CS229 Lecture notes
Andrew Ng
Part V
Support Vector Machines
This set of notes presents the Support Vector Machine (SVM) learning al
gorithm. SVMs are among the best (and many believe is indeed the best)
“oFtheshelf” supervised learning algorithm. To tell the SVM story, we’ll
need to ±rst talk about margins and the idea of separating data with a large
“gap.” Next, we’ll talk about the optimal margin classi±er, which will lead
us into a digression on Lagrange duality. We’ll also see kernels, which give
a way to apply SVMs e²ciently in very high dimensional (such as in±nite
dimensional) feature spaces, and ±nally, we’ll close oF the story with the
SMO algorithm, which gives an e²cient implementation of SVMs.
1
Margins: Intuition
We’ll start our story on SVMs by talking about margins. This sectionw
i
l
l
give the intuitions about margins and about the “con±dence” of our predic
tions; these ideas will be made formal in Section 3.
Consider logistic regression, where the probability
p
(
y
=1

x
;
θ
)ismod

eled by
h
θ
(
x
)=
g
(
θ
T
x
). We would then predict “1” on an input
x
if and
only if
h
θ
(
x
)
≥
0
.
5, or equivalently, if and only if
θ
T
x
≥
0. Consider a
positive training example (
y
= 1). The larger
θ
T
x
is, the larger also is
h
θ
(
x
p
(
y

x
;
w,b
), and thus also the higher our degree of “con±dence”
that the label is 1. Thus, informally we can think of our prediction as being
a very con±dent one that
y
=1i
f
θ
T
x
±
0. Similarly, we think of logistic
regression as making a very con±dent prediction of
y
=0
,if
θ
T
x
²
0. Given
a training set, again informally it seems that we’d have found a good ±t to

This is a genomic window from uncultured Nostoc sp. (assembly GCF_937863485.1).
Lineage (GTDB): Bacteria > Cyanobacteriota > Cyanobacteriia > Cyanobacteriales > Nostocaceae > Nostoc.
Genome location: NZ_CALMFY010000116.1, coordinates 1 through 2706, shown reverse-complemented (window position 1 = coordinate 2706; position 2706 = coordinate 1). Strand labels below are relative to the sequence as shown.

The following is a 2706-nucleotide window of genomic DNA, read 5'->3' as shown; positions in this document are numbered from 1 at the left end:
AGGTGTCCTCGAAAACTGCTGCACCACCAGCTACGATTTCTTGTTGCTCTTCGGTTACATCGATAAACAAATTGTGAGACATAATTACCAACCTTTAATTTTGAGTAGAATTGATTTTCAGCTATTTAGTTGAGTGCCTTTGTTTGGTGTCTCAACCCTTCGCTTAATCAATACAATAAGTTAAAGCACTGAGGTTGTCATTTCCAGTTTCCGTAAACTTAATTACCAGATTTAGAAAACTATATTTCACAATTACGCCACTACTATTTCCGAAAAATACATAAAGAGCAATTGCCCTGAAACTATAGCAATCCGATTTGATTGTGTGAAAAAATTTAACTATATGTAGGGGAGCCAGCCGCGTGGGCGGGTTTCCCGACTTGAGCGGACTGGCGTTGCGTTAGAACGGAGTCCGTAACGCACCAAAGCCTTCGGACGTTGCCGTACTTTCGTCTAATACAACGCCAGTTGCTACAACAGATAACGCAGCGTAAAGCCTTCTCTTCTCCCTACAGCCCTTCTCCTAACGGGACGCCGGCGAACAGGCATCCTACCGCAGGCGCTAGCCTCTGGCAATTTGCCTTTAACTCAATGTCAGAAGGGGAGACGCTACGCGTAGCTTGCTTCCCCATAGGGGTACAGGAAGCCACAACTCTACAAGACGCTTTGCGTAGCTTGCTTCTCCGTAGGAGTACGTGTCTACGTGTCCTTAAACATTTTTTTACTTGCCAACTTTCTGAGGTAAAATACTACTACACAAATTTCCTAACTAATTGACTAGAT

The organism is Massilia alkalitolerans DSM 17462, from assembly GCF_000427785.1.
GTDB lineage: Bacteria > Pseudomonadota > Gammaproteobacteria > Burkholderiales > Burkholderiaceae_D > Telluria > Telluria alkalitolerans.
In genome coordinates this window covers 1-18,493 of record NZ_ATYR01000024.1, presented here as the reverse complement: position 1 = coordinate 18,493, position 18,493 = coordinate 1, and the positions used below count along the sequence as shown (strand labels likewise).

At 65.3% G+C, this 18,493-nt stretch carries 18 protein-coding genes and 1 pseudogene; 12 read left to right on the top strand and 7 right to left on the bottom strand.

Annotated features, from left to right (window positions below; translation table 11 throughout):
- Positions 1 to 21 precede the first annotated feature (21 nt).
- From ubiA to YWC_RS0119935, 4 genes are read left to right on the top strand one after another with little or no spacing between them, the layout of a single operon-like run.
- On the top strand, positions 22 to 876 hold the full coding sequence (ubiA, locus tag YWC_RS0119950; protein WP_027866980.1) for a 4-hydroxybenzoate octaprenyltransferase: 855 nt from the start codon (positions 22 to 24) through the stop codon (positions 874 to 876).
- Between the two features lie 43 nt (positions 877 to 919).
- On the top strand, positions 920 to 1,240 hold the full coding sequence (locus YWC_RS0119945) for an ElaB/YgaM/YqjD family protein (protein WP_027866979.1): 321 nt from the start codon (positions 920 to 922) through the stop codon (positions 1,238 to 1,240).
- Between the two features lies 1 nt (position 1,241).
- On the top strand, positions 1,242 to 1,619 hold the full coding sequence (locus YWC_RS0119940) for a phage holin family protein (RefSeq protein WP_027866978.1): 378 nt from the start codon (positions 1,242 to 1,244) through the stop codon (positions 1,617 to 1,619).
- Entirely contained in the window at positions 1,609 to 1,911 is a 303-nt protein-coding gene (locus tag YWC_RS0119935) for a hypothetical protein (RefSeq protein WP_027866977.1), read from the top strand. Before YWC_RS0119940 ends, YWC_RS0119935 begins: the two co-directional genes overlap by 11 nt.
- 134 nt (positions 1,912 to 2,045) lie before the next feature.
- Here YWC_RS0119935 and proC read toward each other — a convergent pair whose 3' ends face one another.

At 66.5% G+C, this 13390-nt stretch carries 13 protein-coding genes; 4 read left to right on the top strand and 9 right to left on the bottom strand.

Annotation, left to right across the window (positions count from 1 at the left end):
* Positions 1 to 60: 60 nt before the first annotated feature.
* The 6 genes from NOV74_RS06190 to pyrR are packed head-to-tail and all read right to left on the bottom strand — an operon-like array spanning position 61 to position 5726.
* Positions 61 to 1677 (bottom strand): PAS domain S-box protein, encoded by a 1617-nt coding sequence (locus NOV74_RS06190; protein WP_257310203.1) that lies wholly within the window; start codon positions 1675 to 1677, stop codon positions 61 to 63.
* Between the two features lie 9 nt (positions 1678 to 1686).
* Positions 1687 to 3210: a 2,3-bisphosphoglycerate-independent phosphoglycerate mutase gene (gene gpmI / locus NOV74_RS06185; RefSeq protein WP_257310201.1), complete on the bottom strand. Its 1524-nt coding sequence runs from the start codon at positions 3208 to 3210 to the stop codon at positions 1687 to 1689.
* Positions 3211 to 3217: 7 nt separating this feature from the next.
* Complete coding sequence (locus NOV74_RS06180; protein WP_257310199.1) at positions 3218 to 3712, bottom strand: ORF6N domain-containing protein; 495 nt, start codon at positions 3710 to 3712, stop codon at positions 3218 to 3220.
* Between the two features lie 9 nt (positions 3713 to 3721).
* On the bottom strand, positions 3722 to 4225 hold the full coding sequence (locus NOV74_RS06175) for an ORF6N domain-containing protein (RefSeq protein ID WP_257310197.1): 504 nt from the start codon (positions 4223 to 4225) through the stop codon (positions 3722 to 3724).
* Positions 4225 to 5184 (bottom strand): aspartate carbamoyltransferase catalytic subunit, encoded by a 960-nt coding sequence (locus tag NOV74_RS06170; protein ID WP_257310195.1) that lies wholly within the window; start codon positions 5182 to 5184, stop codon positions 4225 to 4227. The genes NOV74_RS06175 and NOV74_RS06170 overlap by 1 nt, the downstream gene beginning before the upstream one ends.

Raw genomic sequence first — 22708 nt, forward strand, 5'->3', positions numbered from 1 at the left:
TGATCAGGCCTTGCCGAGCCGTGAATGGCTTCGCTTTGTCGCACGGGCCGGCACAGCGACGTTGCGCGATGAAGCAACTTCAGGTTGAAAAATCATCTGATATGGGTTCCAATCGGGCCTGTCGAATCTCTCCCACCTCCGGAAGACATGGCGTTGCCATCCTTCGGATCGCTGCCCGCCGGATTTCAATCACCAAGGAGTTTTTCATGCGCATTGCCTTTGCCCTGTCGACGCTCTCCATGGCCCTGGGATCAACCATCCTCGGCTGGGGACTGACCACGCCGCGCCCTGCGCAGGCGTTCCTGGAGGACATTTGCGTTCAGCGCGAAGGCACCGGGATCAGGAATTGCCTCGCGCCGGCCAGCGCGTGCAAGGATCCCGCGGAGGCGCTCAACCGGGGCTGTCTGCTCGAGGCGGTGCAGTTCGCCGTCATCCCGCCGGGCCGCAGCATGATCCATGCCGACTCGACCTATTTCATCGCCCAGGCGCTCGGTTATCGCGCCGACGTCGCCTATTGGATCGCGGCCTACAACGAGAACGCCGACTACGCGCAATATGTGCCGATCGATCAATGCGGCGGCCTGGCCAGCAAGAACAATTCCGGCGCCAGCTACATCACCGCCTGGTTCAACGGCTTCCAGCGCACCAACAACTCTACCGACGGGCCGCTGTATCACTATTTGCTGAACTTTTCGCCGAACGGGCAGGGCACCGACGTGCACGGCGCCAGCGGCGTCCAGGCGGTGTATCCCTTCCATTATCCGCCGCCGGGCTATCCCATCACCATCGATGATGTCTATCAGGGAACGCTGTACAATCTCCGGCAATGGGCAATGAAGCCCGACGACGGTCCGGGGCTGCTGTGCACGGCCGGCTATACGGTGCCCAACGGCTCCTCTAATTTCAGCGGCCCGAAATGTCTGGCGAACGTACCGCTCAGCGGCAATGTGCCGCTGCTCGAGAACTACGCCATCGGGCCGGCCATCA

the training data if we can ±nd
θ
so that
θ
T
x
(
i
)
±
0 whenever
y
(
i
)
,and
1
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θ
T
x
(
i
)
±
0 whenever
y
(
i
)
= 0, since this would refect a very conFdent (and
correct) set o± classiFcations ±or all the training examples. This seems to be
a nice goal to aim ±or, and we’ll soon ±ormalize this idea using the notion o±
±unctional margins.
²or a di³erent type o± intuition, consider the ±ollowing Fgure, in which x’s
represent positive training examples, o’s denote negative training examples,
a decision boundary (this is the line given by the equation
θ
T
x
=0
,and
is also called the
separating hyperplane
) is also shown, and three points
have also been labeled A, B and C.
B
A
C
Notice that the point A is very ±ar ±rom the decision boundary. I
±weare
asked to make a prediction ±or the value o±
y
at at A, it seems we should be
quite conFdent that
y
= 1 there. Conversely, the point C is very close to
the decision boundary, and while it’s on the side o± the decision boundary
on which we would predict
y
= 1, it seems likely that just a small change to
the decision boundary could easily have caused out prediction tobe
y
.
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 Fall '09
 Optimization, optimization problem, SVMs

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